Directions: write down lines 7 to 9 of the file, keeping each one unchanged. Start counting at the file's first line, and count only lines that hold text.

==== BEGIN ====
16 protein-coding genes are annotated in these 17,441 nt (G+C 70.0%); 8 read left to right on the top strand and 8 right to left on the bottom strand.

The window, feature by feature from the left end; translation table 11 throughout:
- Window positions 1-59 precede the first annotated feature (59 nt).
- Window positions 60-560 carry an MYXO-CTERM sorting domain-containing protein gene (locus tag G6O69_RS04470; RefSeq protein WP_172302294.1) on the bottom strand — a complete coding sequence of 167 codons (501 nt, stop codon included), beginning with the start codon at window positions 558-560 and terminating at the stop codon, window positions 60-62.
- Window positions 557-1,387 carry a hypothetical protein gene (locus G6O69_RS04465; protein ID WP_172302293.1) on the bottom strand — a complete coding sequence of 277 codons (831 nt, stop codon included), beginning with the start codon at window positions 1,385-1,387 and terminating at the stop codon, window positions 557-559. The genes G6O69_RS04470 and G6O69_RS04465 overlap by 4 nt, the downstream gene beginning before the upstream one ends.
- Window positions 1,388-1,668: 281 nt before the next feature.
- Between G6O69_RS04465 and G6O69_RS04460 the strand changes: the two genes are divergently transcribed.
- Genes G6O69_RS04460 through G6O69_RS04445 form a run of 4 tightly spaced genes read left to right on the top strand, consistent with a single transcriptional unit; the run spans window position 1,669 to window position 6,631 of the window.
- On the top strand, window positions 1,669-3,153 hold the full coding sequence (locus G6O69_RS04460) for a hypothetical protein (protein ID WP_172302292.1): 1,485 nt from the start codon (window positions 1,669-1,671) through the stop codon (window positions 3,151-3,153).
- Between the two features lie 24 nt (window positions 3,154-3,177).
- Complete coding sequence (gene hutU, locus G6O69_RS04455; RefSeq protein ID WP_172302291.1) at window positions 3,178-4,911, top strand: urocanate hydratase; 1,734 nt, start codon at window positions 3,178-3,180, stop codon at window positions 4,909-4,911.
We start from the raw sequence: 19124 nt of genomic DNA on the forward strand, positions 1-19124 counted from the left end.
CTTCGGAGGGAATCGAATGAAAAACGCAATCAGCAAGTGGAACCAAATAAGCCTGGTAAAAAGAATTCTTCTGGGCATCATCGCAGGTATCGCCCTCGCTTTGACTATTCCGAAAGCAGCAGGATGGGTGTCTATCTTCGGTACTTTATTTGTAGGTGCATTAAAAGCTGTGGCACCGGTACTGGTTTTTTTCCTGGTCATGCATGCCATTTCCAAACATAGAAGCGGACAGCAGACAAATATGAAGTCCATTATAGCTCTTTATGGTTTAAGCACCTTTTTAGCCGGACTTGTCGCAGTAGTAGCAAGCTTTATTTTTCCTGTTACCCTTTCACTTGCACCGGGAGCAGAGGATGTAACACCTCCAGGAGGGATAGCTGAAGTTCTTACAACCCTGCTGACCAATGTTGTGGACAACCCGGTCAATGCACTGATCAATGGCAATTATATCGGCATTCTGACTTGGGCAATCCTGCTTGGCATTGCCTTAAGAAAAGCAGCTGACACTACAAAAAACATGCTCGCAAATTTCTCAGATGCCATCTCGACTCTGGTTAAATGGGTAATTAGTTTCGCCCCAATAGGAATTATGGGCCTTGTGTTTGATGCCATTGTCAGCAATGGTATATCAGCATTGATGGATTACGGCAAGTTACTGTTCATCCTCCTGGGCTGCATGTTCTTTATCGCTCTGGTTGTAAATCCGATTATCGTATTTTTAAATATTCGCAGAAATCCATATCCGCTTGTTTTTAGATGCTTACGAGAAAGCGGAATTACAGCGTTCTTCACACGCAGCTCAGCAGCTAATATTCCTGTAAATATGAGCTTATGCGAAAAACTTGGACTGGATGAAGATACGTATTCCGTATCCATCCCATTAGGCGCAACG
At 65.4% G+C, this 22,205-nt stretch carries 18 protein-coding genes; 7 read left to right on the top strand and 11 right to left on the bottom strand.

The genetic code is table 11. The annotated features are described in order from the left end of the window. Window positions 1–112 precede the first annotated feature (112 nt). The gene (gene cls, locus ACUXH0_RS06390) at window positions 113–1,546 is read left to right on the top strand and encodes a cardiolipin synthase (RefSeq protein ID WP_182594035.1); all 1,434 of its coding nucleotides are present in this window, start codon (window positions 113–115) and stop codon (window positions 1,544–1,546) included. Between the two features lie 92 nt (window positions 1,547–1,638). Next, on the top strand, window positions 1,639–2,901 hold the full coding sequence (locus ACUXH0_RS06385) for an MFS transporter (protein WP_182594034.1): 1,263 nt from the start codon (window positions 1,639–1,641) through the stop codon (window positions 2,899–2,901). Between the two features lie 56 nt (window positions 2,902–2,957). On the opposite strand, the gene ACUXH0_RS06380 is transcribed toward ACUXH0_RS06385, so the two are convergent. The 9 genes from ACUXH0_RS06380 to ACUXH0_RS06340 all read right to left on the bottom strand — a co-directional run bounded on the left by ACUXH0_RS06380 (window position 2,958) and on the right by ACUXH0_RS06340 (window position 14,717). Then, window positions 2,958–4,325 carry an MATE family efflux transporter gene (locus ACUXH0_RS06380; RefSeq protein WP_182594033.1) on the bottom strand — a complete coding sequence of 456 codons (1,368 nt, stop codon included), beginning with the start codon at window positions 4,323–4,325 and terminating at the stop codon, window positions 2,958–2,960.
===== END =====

- Between G6O69_RS04465 and G6O69_RS04460 the strand changes: the two genes are divergently transcribed.
- Genes G6O69_RS04460 through G6O69_RS04445 form a run of 4 tightly spaced genes read left to right on the top strand, consistent with a single transcriptional unit; the run spans window position 1,669 to window position 6,631 of the window.
- On the top strand, window positions 1,669-3,153 hold the full coding sequence (locus G6O69_RS04460) for a hypothetical protein (protein ID WP_172302292.1): 1,485 nt from the start codon (window positions 1,669-1,671) through the stop codon (window positions 3,151-3,153).